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Q. Hey Lewis. Are there more than 5 senses? My friend is neurologist, and she says that the idea that humans only have 5 sense is inaccurate. Can you comment on this?

A. Of course it is so, that humans, for the most part, experience the world through their senses – a physiological capacity provided through various organs, and tissues in the body that provide data for perception. When asked how many senses there are, most people will respond “five” – hearing, smell, taste, sight, and touch. They say this because it makes sense, but also because they have been told this over and over through their lives. Tricksters know that there are many more an five senses in the plant and animal world and this includes humans. Yes, there is Sight (vision), hearing (audition), taste (gustation), smell (olfaction), and touch (somato-sensation). Yet, there is also an ability to detect what exists through other stimuli beyond those governed by these most broadly recognized senses. These othersensory modalities

 

include temperature (thermoception), kinesthetic sense (proprioception), pain (nociception), balance (equilibrio-ception), vibration (mechanoreception), and various internal stimuli (e.g. the different  chemoreceptors  for detecting salt and carbon dioxide concentrations in the blood).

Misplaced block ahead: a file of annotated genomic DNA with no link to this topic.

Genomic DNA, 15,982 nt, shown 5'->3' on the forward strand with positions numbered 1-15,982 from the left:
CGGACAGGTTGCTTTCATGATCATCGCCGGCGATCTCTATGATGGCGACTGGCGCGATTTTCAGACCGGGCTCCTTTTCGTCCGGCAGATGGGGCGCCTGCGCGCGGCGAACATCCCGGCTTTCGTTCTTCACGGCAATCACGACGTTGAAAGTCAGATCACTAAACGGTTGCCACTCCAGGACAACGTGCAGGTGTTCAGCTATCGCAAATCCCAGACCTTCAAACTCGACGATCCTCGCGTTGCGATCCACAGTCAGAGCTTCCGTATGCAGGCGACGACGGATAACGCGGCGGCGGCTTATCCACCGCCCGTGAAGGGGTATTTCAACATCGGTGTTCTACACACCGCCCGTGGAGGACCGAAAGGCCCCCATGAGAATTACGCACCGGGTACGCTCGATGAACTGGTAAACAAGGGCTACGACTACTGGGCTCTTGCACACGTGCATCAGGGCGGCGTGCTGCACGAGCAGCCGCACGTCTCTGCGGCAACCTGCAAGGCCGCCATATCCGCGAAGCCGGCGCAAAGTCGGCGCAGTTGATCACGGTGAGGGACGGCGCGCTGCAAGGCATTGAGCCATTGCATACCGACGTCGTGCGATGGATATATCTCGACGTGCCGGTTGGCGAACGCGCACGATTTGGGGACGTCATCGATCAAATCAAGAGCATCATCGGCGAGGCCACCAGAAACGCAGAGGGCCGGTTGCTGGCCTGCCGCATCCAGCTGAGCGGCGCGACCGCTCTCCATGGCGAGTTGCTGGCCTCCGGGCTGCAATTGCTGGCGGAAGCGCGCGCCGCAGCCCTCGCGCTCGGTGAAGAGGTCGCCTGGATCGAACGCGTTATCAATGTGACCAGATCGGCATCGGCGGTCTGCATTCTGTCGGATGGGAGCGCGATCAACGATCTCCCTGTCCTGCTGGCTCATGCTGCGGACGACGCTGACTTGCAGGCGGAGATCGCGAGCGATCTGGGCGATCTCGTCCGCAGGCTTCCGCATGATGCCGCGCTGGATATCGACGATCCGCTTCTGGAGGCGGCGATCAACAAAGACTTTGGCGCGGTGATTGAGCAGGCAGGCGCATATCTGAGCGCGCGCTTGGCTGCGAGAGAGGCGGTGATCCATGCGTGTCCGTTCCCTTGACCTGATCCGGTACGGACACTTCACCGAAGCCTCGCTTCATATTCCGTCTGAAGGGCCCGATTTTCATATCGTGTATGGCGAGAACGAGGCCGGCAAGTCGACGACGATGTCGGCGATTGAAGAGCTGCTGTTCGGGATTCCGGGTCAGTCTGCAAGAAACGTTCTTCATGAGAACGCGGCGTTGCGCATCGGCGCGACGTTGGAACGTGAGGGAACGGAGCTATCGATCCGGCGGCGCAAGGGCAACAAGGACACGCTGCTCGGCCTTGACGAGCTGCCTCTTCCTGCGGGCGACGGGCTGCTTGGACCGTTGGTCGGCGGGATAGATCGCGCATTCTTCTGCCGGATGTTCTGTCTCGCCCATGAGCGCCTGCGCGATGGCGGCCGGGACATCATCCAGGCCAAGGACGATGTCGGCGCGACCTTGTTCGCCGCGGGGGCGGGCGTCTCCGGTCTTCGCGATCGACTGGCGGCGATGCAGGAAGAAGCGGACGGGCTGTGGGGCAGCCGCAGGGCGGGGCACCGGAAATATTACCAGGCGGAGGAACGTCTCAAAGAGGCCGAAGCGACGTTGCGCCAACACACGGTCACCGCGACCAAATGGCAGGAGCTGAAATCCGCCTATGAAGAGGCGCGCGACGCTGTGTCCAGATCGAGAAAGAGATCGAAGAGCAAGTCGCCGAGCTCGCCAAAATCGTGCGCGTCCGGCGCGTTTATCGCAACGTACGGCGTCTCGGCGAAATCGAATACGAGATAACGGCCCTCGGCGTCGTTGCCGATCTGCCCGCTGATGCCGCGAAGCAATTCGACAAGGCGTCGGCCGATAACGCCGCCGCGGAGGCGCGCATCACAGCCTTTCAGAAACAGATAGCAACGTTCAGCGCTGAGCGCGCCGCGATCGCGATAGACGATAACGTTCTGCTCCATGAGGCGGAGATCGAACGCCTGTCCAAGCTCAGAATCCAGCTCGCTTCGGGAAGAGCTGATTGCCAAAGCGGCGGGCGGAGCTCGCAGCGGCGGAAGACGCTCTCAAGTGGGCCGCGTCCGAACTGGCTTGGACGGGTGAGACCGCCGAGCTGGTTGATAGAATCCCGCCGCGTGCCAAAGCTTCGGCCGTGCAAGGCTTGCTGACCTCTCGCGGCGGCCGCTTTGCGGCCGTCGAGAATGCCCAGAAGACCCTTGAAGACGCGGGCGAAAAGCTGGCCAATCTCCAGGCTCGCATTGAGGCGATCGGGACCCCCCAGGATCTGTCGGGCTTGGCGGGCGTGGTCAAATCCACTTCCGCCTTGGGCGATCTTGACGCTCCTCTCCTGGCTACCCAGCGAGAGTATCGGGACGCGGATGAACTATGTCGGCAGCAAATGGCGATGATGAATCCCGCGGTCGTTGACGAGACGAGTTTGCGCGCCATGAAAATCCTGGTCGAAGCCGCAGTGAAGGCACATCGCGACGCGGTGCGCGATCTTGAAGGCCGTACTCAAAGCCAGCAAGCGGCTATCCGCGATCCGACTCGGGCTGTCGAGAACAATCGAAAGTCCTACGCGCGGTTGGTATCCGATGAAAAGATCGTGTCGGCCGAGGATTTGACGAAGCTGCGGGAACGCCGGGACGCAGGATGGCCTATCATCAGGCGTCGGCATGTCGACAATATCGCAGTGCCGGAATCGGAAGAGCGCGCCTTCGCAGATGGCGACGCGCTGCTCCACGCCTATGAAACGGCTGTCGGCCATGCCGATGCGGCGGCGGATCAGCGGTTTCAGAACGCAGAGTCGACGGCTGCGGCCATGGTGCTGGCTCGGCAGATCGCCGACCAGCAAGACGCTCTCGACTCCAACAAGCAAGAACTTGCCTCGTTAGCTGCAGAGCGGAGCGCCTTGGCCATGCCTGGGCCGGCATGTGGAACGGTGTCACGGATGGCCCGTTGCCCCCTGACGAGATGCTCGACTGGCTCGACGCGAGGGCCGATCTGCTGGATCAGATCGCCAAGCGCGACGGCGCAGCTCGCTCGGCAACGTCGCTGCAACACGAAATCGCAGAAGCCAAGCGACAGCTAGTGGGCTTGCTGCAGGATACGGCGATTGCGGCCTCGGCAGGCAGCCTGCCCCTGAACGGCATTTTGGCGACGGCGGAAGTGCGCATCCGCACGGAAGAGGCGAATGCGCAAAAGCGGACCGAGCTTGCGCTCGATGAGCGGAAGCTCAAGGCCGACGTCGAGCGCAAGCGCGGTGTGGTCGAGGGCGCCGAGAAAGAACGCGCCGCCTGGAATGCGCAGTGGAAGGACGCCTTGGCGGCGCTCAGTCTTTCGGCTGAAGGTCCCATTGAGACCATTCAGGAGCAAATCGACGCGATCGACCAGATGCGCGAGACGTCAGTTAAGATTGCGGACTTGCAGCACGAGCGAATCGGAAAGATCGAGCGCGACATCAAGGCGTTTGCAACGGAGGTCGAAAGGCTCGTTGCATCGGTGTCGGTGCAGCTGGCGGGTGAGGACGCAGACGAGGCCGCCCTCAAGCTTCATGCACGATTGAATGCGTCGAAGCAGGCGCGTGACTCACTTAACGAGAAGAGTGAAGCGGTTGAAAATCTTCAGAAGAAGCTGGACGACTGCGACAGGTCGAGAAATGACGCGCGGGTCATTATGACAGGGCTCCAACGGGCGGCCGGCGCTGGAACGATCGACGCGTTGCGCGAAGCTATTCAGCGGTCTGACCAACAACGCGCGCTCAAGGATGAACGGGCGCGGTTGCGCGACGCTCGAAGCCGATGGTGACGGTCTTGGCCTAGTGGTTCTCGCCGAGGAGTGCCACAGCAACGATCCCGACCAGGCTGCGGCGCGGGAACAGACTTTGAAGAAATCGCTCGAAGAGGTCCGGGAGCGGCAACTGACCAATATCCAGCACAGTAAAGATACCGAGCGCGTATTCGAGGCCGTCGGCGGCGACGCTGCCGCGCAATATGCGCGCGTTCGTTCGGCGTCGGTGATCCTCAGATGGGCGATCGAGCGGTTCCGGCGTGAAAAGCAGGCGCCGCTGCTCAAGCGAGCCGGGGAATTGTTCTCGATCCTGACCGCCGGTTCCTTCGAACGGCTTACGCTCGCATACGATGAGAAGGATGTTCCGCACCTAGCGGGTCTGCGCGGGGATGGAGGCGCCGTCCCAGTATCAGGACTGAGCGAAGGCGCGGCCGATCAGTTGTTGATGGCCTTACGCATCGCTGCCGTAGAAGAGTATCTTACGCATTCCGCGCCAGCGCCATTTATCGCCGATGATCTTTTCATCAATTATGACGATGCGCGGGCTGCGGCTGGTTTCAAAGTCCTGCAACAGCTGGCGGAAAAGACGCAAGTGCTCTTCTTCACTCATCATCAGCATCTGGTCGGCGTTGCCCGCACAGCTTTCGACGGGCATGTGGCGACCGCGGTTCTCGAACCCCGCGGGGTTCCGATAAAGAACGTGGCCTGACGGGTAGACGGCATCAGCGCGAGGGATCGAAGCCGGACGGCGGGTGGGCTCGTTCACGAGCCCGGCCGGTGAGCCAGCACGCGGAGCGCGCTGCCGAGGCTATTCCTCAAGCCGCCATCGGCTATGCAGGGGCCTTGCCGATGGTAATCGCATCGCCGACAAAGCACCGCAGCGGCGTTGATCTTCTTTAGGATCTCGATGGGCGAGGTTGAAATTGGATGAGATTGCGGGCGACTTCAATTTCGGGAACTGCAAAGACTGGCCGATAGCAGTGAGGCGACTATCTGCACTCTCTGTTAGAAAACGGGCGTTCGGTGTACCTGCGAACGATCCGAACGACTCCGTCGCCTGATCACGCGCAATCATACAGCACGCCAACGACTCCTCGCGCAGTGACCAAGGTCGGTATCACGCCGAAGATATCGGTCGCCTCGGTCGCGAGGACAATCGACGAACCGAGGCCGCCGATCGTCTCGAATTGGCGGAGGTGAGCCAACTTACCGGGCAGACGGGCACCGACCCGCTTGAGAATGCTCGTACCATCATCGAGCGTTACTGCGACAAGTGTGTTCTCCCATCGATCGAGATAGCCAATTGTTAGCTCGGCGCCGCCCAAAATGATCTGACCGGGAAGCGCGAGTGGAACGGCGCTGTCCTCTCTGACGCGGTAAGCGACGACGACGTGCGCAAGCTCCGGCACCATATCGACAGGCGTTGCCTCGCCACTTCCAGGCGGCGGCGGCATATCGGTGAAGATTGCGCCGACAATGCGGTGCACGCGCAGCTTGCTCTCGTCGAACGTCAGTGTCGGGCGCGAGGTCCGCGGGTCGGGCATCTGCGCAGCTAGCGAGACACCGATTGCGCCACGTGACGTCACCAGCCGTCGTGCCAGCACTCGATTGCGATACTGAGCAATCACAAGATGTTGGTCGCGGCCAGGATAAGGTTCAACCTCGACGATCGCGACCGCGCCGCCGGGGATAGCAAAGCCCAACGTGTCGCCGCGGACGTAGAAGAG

So how many senses are there actually? It all depends on who you talk to. What constitutes a sense is a matter of some debate, leading to difficulties in defining what exactly a distinct sense is, and where the borders between responses to related stimuli lay. For the trickster, there are seven senses they deal with on a daily basis when interacting with ordinary environments. These seven include the traditional five and to these can be added the vestibular system, and proprioception.

The vestibular system explains the perception of our body in relation to gravity, movement, and balance. This is the sense that enables us to experience and measure acceleration, g-force, body movements and head position.  An example would be to know that you are moving when you are in an elevator, knowing whether you are lying down or sitting up, and being able to walk along a balance beam or a tightrope.

Proprioception is the sense of the relative position of neighboring parts of the body, and strength of effort being employed in movement.  This sense is very important as it lets us know exactly where our body parts are, how we are positioned in space and to plan our movements.  Examples of our proprioception in practice include being able to clap our hands together with our eyes closed, write with a pencil, apply with correct pressure, and navigate through a narrow space. Many Tricksters are masters of somatics –  methodologies by which they can embody in themselves and promote in others transformation, individually and collectively. Embodied transformation is a foundational change that shows how people act, perceive the world, relate to other people, places, and things, and transform over time.